17:22

They did not happen on "country roads" stupid! No Minister

 Two more people were confirmed dead on Sunday night after a two-car crash on Christchurch's Northern Motorway, near the Main North Rd.
The result of the SH1 at Belfast, two dead.

 
Lets assume all the nice sheeple of a rural community drive at 40Kph then a freakin idiot from the city comes for some excitement,  runs amok and causes a multiple causality crash involving several cars with bodies headed for the local morgue and the Muppet Cliff,  as in Dave not Lemming  will be calling for rural roads to be at  5Kph with a pedestrian carrying a red flag.
The fascists will not publicise  the true facts from that horrendous Mothers Day weekend,
Fact one,  two die on the Christchurch Northern motorway just out of the city limit at Belfast a part of State Highway 1
Fact two,  three die on State Highway 3 just outside Marton.
Fact three,  three die in a people mover crash on State Highway 2  near Tauranga.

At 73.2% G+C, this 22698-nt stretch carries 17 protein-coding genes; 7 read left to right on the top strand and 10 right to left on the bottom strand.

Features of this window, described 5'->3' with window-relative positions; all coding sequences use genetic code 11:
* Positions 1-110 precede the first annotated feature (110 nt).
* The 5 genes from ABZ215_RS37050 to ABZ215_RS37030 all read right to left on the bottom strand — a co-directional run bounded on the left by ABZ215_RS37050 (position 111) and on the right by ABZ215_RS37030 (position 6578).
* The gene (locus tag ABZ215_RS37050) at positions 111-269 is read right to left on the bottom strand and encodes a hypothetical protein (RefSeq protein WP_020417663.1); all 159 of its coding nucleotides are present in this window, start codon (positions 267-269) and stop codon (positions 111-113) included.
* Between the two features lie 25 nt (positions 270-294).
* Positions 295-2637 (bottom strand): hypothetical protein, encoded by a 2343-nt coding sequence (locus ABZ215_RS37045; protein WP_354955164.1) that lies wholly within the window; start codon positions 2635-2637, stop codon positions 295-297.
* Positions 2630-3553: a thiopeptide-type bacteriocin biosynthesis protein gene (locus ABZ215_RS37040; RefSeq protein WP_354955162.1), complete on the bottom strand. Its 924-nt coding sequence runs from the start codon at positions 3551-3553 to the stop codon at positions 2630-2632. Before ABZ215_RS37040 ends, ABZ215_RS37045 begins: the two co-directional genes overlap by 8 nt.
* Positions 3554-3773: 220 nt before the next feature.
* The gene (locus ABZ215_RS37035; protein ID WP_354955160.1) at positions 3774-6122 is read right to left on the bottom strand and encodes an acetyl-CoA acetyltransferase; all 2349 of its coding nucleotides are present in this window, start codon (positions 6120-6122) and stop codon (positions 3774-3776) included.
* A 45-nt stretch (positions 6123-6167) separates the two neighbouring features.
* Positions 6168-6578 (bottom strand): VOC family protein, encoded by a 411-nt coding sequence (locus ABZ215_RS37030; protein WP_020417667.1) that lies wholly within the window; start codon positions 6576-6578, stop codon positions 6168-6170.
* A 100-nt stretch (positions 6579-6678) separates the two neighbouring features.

Fact four,  a motorcyclist dies on State Highway 1 north of Auckland.
Nine of the ten died on state highways Mr cliff, is your disappearing bonus clouding your ability to make rational informed statements. Rural roads my arse, they happened on our best funded, constructed, monitored and engineered roads and good luck with reducing speeds on motorways and Highways that pass through rural NZ.
Dave Cliff is becoming increasingly irrelevant as he lauds low death toll weekends as a police success while a bad one such as that devastating for so many  effort for Mothers Day Weekend is all the fault of speeding on Rural roads.

Check your "best by date" Dave, it is well out of date and you are no longer fit for purpose.

16:33

A theory about why the pollsters are getting election results wrong New Zealand Conservative